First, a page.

Investment grade still possible next year

Despite heightened challenges, it remains possible for Greece to reach investment grade in 2023, analysts and economists believe.

The distance that separates us from this milestone may be short, only one step, but the path is strewn with pitfalls and significant uncertainties: apart from the 2023 elections, the energy crisis continues, inflation persists, tighter monetary policy continues to weigh on borrowing costs, and estimates of a Eurozone recession in 2023 are strengthening, creating a very challenging environment for upgrades.

At a time when the agencies are starting to be cautious and place the recession and the primary deficit in the main scenario for Greece in 2023, is it possible that the country will regain investment quality? Kathimerini spoke to rating agencies and economists, and the response was optimistic that the country still has a chance to reach this milestone despite the challenges.

Michele Napolitano, head of sovereign ratings for Western Europe at Fitch Ratings, said that “the macroeconomic outlook for Europe has deteriorated and this will affect the Greek economy. 2023 will be a tougher year for fiscal policy given slowing growth and rising government bond yields. The recent affirmation in early October of a positive outlook for Greece reflects our expectation of lower public sector indebtedness, in a context of still low average borrowing costs, and some expected resilience of the Greek economy, despite the deterioration of the economic situation. outlook for the euro area in recent months.

He adds that “the energy crisis is entering a very delicate situation. Evidence that the Greek economy is resilient to the energy crisis (the second crisis in two years) will be an important factor in our assessment. Macroeconomic resilience is likely to support an improvement in public finances which, in turn, would bolster our confidence that public debt will remain on a firm downward path. Continued progress in improving asset quality by systemically important Greek banks is another factor that could contribute to a rating upgrade.

For his part, Andrew Kenningham, chief economist at Capital Economics, replied that “it seems to me quite likely that rating agencies will be more cautious about upgrades in the next two years in Europe (and perhaps elsewhere) simply because the economic backdrop has deteriorated. That said, I don’t think Greece’s public debt will be a major concern for investors as the government has a very large fiscal cushion, follows reasonably prudent fiscal policies, and benefits support from the ECB.

Greece’s trajectory to investment grade will not be derailed, says Allianz Research economist Maddalena Martini: “We expect a continued improvement in the fiscal situation (although not as strong as national authorities suggest) , which should help Greece stay on track to achieve an investment grade credit rating over the medium term. We believe fiscal momentum will improve, but we remain more cautious on the government’s 2023 budget proposal.”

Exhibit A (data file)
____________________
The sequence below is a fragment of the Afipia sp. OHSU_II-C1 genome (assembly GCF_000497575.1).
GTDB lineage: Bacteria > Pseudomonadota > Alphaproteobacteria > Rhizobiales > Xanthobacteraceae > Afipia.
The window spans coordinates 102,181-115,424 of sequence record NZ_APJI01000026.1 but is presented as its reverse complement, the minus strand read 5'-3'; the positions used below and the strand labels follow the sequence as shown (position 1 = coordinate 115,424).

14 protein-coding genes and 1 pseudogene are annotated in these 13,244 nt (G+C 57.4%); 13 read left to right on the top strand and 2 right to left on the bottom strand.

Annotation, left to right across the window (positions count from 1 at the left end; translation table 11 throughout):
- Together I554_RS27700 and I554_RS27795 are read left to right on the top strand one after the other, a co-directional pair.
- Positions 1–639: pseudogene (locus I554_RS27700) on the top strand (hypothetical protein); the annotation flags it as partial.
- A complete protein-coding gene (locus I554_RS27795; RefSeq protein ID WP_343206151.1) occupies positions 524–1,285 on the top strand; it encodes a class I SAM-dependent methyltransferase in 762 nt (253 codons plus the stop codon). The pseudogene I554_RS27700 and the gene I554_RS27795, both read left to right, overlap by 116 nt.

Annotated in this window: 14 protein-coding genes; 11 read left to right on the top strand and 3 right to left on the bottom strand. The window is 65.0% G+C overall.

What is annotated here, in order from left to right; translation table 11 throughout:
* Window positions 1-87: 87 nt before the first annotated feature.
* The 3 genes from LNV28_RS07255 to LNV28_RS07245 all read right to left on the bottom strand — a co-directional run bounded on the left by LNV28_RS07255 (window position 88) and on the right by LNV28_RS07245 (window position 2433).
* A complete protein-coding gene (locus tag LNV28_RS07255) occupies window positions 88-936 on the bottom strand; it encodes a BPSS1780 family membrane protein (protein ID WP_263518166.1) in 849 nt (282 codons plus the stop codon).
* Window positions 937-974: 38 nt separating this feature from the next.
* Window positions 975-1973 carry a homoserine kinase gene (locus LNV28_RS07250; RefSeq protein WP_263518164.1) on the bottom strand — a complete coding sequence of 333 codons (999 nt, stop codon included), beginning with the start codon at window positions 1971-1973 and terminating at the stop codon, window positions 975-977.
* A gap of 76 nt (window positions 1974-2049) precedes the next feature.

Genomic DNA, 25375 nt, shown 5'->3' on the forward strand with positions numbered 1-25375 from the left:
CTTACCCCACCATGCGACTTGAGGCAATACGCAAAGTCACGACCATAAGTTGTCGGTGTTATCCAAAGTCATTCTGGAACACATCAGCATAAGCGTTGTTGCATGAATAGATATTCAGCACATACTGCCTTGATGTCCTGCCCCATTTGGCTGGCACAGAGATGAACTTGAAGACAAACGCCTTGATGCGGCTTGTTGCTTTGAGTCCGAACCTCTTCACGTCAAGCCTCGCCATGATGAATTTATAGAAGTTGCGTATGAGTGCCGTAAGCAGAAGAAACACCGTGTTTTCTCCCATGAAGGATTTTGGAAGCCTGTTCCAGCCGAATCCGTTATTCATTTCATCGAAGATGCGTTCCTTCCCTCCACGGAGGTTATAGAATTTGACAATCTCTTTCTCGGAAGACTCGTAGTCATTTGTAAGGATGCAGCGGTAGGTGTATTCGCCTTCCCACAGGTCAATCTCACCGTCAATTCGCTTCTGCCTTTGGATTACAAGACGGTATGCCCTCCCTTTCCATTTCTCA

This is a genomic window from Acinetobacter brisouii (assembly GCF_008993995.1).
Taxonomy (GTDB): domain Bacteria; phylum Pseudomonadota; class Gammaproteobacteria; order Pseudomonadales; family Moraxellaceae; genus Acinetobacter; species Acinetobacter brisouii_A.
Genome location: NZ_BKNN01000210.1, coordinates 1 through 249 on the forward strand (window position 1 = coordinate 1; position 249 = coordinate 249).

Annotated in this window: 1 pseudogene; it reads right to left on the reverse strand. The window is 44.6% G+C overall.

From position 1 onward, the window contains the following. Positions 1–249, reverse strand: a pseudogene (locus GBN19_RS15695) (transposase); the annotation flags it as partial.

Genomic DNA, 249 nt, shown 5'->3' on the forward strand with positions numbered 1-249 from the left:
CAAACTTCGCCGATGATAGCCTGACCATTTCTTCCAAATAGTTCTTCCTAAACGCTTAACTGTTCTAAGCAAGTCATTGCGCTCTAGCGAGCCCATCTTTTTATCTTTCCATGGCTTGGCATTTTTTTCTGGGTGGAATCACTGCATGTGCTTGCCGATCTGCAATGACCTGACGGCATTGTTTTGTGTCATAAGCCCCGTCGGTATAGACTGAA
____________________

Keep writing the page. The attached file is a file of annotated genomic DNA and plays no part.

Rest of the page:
“Indeed, we expect economic growth to be mildly negative and public finances to remain impacted by fiscal support to households and businesses to curb soaring energy prices (measurements so far represent 3.7 % of GDP) The public balance should continue to improve in 2022 (-4.6% of GDP against a government call for -4.1%) and 2023 (-3% of GDP against 2%). let’s not see the contested outlook derailing Greece’s return to investment grade,” she stresses.

“Greece recently repaid the IMF loan in full two years early, sending positive signals to the markets and exiting enhanced post-programme surveillance. In addition, the country benefits from the flexible reinvestment policy of the PEPP, and the current tightening of monetary policy will have an impact on a manageable proportion of the public debt. In particular, the major part of the public debt remains in official hands and benefits from a long maturity and favorable rates”, underlines the expert from Allianz Research.

Dennis Shen, head of Scope Rating, which was the first major rating agency to upgrade Greece’s credit rating to below investment grade, is also optimistic: “We have upgraded our Greece growth expectations to 5.9% for 2022 (revised from 4.9% according to our July forecast), but revised expectations for 2023 down to 1.1% from 2.1%. We agree with the government’s forecast that Greece will avoid a full-year economic contraction in 2023, but we think its 2.1% growth forecast is bullish at this point.

He continues by predicting “a primary balance reached next year, but does not anticipate a primary surplus of 0.7% of GDP according to government forecasts. For us, what is most important in our rating decision is not whether Greece will be in recession next year or the precise level of the primary balance, but rather the long-term trajectory of debt dynamics and the long-term degree of European institutional support for Greece.

“We expect Greece’s overall fiscal deficit to fall below the Maastricht criterion of 3% of GDP by next year and debt to fall to 146.5% of GDP by 2027, supported by a higher inflation for longer and a constructive Greek debt structure, with low average interest charges on the overall debt portfolio.However, the rise in 10-year borrowing rates to over 5%, questions about the effectiveness of the ECB’s transmission protection instrument in ensuring market confidence and next year’s elections present sources of uncertainty on the horizon,” warns Dennis Shen.

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